The wildcats used for hybridization are captive bred and not collected from the wild; however they might have been more useful as part of a captive breeding program for their own species and not for producing wild-looking pet cats. Hybrid breeders assured her that they use only captive-bred cats which were bred for the pet trade. Those cats might otherwise have been neutered, declawed and kept in unsuitable conditions by persons with no experience of wildcats and potentially abandoned destroyed if they became unmanageable. The advantage of a wild looking domestic cat is that it can be owned without a permit and kept in a household environment. If wild looking domestic cats are available, safe and suitable for an ordinary household environment, the demand for wildcat pets might decrease.

The European Wildcat, especially the Scottish subspecies, has become endanged through continued natural hybridization with free-ranging domestic cats. The hybrids also compete with the true wildcats; in particular because domestic cats breed more frequently. Dr Mellon considered this particularly relevant in the case of Bobcat hybrids. She felt that calling them "natural hybrids" is incorrect since domestic cats are an introduced species in the USA. The occasional Bobcat x domestic hybrid is therefore unnatural and could accelerate population decline in Bobcats. The Bobcat model cannot be compared to the European Wildcat situation since the amount of hybridization is extremely low and most accounts are based on the appearance of the offspring not on a witnessed mating! Dr Mellon's definition of natural is nit-picking. Natural, in the context used by cat enthusiasts, means "occurring in the wild state, not arranged by breeders".

The goal of hybrid breeds is to produce a cat that is wild in appearance but domestic in temperament. These cats appeal to owners who might otherwise buy a wildcat, but lack the facilities or expertise to care for it properly. Though wildcats are undeniably attractive and exotic looking, Dr Mellon considered the need to "own the wild look" to be selfish. Unfortunately this seems to be an innate desire in humans - many ancient cultures around the world had menageries; modern zoos are derived from menageries. However, the number of wildcats used in these programs is small and if it reduces the ownership of wildcats as exotic or novelty pets then it is of value to the wild species.

Mellon was concerned about the well-being of the individual wildcats used in hybrid breeding programs and the impact on the populations of wild cats. Responsible breeders take great care of their wildcats; as mentioned earlier those cats might otherwise have been sold to inexperienced or unsuspecting pet owners. Are the individual wild cats housed adequately in accordance with standards governing the size of enclosure and the dietary requirements? In the case of responsible breeders, the answer is yes. In the case of backyard breeders, these do not house their own domestic cats adequately. They are no better or worse than those whose wildcat "pets" (including pumas and ocelots - neutered, defanged and declawed) are seized from inadequate conditions by Animal Control agencies. Breeders of exotic hybrids issue a wealth of information on diet and accommodation on the web, illustrating a commitment to caring for their charges.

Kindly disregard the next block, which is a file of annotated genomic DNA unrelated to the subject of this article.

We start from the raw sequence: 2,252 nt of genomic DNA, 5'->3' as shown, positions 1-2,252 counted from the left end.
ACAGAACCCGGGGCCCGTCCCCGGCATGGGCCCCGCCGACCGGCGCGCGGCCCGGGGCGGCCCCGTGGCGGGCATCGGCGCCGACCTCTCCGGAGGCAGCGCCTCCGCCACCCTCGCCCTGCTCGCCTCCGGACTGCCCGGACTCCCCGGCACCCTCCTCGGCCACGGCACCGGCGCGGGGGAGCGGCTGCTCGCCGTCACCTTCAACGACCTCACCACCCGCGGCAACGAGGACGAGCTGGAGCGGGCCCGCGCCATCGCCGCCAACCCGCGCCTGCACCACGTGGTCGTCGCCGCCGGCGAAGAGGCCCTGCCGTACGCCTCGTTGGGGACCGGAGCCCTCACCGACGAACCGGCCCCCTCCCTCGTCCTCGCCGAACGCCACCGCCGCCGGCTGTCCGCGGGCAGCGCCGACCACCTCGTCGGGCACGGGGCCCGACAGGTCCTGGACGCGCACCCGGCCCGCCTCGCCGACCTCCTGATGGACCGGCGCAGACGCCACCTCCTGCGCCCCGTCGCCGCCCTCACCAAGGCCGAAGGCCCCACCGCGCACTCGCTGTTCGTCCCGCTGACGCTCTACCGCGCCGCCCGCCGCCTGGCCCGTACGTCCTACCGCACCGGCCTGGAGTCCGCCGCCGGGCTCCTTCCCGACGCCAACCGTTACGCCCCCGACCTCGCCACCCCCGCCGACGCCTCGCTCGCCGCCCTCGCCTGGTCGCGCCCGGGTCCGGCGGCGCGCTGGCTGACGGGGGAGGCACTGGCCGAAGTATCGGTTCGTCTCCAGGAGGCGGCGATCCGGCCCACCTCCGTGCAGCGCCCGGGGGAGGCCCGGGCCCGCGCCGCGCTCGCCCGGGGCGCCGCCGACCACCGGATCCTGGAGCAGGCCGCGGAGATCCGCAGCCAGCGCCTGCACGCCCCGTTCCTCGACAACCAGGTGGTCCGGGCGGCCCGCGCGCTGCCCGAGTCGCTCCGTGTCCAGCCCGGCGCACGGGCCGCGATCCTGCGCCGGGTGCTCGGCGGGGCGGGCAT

Dr Mellon hoped that the wild cats were legally obtained (as opposed to illegally obtained, wild-caught animals) and that the owners had the appropriate wild animal permits. Again, the answer is yes. However does America as a whole have a problem with black market wild animals (i.e. wild caught animals); if so, this should be tackled on a national level and not by targeting individual breeders. The advantage of the wild looking domestics is that no permits are required. It is not known how many wildcats are being kept illegally as pets in the USA, or how many illegally kept wildcats are abandoned when the owner can no longer cope.

Her greatest concern about the captive hybridizations was the apparent disregard for what a species is all about. Each wildcat species has evolved for a particular niche in nature. She considered it presumptuous of humans to want to "mix and match" the genes of wildcats in order to produce a wild-looking domestic pet and consequently diluting the wild genes that nature evolved over thousands of years. Hybrid breeds do nothing to enhance the conservation of endangered cats, but support the further loss of genetic material. Yet those genes will only be diluted if the hybrids escape into the wild population and then only if enough hybrids (or domestics) escape so that their genes prevail as is happening with Scottish wildcats in Britain.